In a ruling that could have a wide-reaching impact on business sectors, including the restaurant industry, a federal court struck down a major portion of the U.S. Department of Labor’s (DOL) new joint employer rule (the DOL Rule). The DOL Rule, which took effect in March, had narrowed the test for when multiple employers are responsible for wage and hour claims under the Federal Labor Standards Act (FLSA).
The new DOL Rule limited the inquiry to whether the joint employer had actual control over the working relationship. According to the DOL, the purpose of the rule was “to promote certainty for employer and employees, reduce litigation, promote greater uniformity among court decisions, and encourage innovation in the economy.” Eighteen states sued, arguing the DOL Rule was improperly restrictive, excluding too many businesses from joint employer liability. Meanwhile, a coalition of business groups led by the U.S. Chamber of Commerce, International Franchise Association, and National Retail Federation intervened in support of the DOL Rule.
Judge Gregory Woods of the U.S. District Court for the Southern District of New York sided with the states, holding that the new DOL Rule was inconsistent with the broad definitions of “employee” and “employer” under the FLSA.
By way of background, the FLSA does not include a comprehensive test for when a joint employment relationship exists. Conflicting judicial opinions have made it difficult for businesses to determine how to interpret the economic realities test and whether they were “employers” under federal wage laws. Some courts focused on employer control (hiring, firing, setting work schedules and work rules, daily supervision), but others included factors such as ownership of the facility or equipment, degree of investment in the business, the permanence of the working relationship, and the degree of skill required for the work.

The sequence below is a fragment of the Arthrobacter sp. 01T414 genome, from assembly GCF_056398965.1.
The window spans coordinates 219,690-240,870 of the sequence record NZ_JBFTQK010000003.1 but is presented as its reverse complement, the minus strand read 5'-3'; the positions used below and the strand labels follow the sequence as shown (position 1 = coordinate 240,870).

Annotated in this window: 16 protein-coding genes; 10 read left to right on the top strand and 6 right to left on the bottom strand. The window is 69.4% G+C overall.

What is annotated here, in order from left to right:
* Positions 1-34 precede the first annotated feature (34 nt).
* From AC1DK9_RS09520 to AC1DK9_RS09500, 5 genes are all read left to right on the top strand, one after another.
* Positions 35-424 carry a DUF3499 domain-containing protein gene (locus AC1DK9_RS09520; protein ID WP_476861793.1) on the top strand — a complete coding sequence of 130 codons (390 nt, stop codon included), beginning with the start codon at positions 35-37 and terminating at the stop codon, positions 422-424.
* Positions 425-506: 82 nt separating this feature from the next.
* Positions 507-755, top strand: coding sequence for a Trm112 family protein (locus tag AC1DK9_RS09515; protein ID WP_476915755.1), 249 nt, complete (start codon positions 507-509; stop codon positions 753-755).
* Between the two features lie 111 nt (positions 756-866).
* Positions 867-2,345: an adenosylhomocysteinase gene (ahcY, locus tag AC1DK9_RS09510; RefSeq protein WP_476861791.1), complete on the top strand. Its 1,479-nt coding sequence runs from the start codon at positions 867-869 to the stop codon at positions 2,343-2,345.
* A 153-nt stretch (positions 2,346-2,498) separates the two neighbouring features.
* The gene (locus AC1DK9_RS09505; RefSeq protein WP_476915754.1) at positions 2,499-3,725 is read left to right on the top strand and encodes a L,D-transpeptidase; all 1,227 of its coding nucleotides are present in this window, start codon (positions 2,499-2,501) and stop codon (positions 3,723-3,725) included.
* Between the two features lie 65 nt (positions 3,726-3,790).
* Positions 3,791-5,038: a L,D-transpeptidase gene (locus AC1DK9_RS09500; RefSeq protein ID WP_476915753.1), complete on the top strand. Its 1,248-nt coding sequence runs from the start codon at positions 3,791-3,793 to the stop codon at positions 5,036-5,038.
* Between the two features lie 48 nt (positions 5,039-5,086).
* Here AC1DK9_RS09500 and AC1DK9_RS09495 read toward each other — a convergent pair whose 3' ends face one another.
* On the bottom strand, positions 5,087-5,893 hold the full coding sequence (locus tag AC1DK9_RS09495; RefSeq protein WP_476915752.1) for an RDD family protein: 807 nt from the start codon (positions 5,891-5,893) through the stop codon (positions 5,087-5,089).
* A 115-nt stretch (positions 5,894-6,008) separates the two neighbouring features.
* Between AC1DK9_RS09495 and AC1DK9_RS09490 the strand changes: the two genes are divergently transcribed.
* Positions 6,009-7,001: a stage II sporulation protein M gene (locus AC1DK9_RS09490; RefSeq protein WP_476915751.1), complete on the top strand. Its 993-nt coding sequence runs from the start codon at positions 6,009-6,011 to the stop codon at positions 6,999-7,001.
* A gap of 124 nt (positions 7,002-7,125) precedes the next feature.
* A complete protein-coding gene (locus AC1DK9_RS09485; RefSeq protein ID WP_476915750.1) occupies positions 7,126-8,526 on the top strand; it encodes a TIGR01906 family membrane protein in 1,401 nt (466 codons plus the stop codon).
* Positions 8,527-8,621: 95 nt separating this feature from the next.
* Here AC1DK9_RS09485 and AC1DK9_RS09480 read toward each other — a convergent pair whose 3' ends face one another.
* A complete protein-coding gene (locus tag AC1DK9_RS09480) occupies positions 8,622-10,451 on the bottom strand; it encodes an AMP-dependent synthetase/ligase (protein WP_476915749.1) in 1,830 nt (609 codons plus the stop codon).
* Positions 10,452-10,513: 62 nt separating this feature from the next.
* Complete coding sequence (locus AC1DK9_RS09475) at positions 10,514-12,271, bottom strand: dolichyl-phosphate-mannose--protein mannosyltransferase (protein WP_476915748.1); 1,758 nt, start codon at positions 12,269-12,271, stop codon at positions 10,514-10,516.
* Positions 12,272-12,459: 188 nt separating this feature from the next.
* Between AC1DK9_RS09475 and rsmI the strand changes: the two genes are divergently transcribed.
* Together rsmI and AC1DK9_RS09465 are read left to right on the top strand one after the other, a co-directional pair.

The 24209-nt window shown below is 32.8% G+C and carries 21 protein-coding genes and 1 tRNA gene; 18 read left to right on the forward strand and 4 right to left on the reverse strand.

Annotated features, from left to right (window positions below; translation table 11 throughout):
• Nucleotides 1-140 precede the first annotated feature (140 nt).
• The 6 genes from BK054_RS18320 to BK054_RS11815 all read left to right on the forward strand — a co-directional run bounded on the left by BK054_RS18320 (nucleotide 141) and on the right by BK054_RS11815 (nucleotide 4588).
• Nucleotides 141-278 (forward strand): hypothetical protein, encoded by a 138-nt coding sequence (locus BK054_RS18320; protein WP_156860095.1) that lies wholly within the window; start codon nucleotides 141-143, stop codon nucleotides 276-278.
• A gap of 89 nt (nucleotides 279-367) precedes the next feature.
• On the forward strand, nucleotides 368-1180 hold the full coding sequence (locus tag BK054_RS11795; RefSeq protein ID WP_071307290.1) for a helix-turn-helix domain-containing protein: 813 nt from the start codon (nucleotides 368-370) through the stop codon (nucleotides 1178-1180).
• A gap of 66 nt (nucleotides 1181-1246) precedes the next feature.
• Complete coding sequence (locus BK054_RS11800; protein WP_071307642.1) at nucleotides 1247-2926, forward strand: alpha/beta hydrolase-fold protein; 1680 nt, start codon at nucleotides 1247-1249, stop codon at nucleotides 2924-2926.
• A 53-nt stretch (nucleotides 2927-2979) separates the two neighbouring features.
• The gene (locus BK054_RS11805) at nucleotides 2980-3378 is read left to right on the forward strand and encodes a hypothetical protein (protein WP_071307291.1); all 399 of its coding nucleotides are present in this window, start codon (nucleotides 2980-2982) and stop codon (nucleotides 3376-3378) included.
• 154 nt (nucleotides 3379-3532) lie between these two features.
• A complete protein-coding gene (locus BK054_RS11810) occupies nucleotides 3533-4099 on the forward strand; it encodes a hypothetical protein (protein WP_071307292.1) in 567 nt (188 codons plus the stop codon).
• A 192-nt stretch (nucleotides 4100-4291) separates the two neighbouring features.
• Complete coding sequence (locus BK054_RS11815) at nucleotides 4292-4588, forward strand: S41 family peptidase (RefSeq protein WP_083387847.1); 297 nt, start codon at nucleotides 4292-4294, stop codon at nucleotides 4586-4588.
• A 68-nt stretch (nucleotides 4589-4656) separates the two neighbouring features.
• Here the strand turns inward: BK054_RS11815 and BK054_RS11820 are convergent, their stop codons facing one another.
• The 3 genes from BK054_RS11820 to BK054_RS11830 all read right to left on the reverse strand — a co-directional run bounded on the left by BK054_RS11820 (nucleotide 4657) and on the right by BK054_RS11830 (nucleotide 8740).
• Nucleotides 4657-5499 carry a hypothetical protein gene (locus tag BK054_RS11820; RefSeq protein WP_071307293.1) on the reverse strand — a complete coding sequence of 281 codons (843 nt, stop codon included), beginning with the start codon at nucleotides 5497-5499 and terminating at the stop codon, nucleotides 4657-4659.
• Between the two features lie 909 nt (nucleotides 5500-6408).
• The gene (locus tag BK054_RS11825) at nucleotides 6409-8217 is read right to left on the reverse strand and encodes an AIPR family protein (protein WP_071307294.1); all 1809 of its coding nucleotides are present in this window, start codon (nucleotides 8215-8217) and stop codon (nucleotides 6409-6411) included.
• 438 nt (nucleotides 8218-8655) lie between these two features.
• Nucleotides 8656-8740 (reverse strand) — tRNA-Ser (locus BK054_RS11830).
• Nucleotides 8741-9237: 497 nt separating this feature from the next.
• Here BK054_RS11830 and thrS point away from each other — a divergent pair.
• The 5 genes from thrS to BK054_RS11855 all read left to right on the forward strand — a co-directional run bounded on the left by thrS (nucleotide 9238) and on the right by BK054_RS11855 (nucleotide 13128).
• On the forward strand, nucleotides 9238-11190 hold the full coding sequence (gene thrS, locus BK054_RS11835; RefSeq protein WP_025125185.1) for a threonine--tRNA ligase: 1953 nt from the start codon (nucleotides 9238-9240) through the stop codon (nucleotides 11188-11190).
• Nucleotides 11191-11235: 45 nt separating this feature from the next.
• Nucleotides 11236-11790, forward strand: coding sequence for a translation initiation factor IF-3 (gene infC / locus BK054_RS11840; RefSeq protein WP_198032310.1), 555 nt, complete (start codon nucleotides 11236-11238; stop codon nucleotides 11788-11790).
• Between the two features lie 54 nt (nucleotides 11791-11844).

The DOL sought to provide guidance. In 2016, the DOL, under the Obama Administration, had issued guidance expressing an expansive view of joint employment, relying on the FLSA definition of employment, which is to “suffer or permit” to work. In 2017, the Trump Administration withdrew this guidance and sought input to create a regulation narrowing the joint employment standard based on the level of employer control. The new DOL Rule focusing on employer control was finalized in January 2020 and became effective in March.